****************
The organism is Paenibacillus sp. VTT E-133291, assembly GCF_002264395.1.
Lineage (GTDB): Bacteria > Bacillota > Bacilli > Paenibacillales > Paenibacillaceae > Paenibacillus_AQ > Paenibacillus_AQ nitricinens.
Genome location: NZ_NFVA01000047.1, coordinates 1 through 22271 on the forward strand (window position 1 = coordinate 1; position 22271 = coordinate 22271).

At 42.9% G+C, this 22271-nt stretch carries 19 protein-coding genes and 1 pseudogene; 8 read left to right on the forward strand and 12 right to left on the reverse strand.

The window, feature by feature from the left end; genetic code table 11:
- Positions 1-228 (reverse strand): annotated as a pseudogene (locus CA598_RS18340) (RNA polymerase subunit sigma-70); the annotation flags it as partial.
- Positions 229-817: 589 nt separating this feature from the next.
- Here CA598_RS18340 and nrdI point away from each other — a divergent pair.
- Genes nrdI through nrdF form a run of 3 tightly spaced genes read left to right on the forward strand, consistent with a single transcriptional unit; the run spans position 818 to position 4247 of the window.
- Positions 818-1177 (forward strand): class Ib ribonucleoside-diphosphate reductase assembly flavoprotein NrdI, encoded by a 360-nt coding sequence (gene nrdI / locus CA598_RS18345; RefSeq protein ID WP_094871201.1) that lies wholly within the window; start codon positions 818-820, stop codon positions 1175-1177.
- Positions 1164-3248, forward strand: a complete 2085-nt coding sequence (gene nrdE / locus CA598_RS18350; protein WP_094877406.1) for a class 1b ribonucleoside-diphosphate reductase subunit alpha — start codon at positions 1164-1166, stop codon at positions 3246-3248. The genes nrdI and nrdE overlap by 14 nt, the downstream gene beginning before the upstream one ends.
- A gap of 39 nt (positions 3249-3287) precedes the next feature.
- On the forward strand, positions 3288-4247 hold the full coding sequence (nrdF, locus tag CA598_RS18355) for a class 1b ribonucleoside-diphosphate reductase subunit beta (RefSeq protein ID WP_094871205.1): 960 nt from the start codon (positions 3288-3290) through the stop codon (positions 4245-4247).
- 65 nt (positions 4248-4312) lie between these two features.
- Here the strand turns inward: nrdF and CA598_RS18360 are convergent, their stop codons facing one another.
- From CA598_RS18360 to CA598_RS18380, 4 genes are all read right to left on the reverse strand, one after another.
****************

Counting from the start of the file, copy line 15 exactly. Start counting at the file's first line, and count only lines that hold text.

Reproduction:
- Here the strand turns inward: nrdF and CA598_RS18360 are convergent, their stop codons facing one another.